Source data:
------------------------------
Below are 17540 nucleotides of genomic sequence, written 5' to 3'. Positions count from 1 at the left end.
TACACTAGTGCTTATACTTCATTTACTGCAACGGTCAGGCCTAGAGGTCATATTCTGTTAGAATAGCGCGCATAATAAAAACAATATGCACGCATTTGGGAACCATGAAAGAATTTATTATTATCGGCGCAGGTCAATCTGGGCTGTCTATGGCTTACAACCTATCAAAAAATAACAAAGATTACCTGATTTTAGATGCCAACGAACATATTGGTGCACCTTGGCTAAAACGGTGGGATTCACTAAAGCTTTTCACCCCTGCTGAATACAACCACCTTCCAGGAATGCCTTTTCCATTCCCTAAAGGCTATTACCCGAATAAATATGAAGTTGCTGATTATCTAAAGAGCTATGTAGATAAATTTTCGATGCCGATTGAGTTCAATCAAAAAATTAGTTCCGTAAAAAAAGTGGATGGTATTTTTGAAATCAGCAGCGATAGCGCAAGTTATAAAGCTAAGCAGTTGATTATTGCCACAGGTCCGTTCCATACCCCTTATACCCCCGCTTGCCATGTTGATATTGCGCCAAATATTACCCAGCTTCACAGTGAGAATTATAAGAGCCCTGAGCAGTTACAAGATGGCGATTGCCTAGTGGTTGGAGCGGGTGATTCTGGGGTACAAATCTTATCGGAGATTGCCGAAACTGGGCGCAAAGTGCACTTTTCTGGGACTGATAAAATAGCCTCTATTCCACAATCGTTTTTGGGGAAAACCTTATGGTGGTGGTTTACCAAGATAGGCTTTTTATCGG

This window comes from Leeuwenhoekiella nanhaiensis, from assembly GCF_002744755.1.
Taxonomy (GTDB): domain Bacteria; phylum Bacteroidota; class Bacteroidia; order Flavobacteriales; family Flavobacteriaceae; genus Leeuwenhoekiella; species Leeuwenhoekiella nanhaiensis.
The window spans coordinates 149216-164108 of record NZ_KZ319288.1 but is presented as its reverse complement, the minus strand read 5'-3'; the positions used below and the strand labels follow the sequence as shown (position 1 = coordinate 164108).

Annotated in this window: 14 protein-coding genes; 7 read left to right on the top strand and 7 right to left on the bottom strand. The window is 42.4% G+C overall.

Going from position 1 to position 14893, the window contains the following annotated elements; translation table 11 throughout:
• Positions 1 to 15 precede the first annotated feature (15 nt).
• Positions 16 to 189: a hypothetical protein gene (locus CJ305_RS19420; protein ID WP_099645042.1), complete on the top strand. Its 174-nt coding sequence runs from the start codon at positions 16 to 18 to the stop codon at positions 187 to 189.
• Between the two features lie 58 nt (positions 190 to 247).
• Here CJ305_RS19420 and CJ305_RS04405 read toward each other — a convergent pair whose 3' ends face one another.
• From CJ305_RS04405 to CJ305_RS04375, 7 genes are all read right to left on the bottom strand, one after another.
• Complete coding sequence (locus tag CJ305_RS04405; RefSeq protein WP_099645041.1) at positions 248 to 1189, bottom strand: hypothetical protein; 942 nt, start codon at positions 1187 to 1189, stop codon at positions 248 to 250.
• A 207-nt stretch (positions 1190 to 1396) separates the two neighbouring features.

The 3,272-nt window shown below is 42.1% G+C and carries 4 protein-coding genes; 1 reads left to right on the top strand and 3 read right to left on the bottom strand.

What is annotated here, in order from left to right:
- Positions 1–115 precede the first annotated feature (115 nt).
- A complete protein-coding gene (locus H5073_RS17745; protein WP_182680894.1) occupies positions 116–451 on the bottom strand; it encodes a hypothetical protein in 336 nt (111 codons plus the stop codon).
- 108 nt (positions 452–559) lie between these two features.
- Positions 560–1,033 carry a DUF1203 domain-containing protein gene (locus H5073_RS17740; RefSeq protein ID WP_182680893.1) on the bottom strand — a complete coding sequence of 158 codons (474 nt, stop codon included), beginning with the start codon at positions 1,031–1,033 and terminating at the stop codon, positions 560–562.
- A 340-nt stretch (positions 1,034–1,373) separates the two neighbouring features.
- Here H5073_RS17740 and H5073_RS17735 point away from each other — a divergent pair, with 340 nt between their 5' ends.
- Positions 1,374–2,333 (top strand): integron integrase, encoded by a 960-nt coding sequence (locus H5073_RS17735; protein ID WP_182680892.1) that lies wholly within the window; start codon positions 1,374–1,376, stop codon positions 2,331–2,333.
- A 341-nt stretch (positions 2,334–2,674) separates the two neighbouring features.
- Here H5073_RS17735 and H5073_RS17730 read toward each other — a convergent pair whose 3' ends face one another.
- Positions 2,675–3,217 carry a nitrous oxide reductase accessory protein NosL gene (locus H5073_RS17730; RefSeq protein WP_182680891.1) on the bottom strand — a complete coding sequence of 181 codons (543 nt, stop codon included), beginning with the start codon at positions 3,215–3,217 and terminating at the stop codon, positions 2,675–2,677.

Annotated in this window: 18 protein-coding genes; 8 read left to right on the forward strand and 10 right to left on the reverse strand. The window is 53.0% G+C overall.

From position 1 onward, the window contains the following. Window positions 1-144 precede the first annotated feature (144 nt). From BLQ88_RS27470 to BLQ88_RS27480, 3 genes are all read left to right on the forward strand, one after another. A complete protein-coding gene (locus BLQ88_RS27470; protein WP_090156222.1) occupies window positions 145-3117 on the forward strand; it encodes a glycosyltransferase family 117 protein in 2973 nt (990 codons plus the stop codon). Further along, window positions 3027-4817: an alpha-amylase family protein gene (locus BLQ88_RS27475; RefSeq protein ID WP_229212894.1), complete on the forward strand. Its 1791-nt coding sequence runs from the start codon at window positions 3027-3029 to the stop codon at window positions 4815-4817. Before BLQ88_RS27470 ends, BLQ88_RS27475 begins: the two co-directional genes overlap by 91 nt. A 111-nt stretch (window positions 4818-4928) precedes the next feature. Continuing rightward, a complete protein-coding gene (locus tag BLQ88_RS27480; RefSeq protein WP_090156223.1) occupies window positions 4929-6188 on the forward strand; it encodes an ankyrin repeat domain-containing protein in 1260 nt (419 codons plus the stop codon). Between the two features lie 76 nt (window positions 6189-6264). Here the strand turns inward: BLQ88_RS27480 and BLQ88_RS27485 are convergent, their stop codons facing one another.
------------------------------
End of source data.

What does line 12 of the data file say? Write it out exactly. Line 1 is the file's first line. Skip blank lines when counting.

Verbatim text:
• From CJ305_RS04405 to CJ305_RS04375, 7 genes are all read right to left on the bottom strand, one after another.